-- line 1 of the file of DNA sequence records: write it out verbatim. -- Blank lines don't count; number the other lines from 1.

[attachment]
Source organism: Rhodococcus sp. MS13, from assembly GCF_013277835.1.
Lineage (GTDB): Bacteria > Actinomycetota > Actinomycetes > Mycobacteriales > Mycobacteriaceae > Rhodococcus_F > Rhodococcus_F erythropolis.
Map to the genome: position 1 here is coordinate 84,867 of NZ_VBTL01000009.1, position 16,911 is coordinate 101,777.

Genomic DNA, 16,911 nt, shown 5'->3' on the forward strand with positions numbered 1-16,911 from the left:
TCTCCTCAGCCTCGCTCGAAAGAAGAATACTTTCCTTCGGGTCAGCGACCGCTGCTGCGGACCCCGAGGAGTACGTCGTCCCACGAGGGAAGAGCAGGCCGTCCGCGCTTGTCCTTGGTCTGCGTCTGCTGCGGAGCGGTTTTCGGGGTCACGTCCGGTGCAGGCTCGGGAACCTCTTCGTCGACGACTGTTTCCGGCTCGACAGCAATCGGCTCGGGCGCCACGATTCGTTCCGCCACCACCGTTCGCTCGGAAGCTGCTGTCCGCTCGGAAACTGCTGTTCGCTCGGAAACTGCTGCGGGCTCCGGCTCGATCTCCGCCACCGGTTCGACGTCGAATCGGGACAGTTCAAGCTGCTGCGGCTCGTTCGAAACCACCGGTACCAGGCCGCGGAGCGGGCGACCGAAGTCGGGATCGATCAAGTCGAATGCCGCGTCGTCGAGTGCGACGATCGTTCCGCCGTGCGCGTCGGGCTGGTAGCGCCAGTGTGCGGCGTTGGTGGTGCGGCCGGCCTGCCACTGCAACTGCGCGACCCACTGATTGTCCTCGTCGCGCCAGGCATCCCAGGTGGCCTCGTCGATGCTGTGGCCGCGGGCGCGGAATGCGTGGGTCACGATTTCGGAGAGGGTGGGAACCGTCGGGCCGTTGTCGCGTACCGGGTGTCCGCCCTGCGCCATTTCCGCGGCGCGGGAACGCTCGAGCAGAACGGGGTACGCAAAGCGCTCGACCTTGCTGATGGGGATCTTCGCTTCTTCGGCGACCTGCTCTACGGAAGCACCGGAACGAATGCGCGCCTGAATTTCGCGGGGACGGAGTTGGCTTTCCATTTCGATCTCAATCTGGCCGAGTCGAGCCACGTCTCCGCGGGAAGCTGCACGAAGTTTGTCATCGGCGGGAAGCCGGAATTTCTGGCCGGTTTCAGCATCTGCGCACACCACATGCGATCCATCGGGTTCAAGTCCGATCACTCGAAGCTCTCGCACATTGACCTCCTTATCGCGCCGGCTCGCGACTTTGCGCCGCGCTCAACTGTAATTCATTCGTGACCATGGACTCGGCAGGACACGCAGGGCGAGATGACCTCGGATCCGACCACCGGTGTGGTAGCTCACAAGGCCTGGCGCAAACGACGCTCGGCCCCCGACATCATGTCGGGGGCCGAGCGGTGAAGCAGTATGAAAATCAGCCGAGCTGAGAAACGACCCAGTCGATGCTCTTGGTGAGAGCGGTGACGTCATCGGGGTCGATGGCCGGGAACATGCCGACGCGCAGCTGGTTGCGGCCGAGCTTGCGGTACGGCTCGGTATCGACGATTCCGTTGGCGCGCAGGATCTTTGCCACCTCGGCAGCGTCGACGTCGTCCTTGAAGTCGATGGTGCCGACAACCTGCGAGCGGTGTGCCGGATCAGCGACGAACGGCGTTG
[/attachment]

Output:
Source organism: Rhodococcus sp. MS13, from assembly GCF_013277835.1.